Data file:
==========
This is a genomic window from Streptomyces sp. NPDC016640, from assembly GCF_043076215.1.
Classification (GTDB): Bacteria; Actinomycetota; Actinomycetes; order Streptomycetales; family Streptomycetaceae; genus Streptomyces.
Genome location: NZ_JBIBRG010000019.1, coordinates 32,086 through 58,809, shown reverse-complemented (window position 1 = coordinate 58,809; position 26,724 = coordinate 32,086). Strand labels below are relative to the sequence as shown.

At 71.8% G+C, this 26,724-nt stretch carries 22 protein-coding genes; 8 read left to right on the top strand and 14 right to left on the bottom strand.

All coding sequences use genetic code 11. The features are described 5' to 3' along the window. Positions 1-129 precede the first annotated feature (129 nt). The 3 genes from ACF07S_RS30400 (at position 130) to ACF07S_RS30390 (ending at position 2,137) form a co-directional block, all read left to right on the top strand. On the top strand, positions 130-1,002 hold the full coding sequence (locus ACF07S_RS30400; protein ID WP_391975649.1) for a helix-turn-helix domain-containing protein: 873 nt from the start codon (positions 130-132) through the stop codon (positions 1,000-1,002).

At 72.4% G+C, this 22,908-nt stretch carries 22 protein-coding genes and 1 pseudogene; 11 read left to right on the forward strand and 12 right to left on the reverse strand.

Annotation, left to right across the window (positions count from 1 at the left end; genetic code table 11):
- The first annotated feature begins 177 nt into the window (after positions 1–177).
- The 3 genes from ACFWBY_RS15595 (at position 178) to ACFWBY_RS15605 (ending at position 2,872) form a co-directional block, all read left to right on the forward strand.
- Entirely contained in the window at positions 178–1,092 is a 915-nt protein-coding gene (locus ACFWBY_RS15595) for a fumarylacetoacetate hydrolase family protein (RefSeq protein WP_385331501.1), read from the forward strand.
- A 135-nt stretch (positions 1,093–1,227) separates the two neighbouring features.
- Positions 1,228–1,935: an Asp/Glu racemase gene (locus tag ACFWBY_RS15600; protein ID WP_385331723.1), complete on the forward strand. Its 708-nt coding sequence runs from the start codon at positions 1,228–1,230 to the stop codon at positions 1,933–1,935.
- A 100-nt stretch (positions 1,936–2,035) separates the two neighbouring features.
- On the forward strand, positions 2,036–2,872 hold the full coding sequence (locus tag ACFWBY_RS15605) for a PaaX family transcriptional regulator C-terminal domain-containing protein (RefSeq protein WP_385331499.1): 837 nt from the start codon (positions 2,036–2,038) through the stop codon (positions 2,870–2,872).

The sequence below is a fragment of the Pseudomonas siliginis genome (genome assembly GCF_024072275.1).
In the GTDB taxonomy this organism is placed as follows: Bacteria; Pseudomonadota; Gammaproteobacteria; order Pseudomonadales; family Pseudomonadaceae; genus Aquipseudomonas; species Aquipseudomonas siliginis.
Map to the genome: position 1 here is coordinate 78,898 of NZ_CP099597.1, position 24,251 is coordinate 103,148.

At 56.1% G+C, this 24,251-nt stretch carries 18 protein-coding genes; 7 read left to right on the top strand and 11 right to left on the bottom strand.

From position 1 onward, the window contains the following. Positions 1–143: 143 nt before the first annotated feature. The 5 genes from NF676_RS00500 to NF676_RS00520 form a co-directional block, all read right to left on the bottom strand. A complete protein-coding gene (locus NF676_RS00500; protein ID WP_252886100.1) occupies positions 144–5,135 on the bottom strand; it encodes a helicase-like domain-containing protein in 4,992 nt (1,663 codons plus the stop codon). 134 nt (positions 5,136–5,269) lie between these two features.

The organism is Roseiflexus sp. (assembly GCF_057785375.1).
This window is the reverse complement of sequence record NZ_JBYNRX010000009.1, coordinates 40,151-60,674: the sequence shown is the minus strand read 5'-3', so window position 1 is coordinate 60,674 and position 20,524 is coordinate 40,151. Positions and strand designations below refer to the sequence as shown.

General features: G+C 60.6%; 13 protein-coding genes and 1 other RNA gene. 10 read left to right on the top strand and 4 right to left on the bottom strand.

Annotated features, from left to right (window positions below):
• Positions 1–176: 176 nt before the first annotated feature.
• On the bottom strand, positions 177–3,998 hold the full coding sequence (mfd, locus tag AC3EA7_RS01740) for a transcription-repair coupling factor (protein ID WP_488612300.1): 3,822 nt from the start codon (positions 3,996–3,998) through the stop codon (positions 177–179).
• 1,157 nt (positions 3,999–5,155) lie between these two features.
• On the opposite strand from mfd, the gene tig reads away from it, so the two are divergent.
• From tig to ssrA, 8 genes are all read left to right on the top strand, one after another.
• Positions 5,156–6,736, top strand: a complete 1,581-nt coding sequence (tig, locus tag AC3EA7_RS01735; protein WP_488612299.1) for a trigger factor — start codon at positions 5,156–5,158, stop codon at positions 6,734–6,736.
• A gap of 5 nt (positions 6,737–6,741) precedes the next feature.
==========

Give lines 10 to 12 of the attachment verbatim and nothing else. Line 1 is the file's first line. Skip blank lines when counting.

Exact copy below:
- Entirely contained in the window at positions 178–1,092 is a 915-nt protein-coding gene (locus ACFWBY_RS15595) for a fumarylacetoacetate hydrolase family protein (RefSeq protein WP_385331501.1), read from the forward strand.
- A 135-nt stretch (positions 1,093–1,227) separates the two neighbouring features.
- Positions 1,228–1,935: an Asp/Glu racemase gene (locus tag ACFWBY_RS15600; protein ID WP_385331723.1), complete on the forward strand. Its 708-nt coding sequence runs from the start codon at positions 1,228–1,230 to the stop codon at positions 1,933–1,935.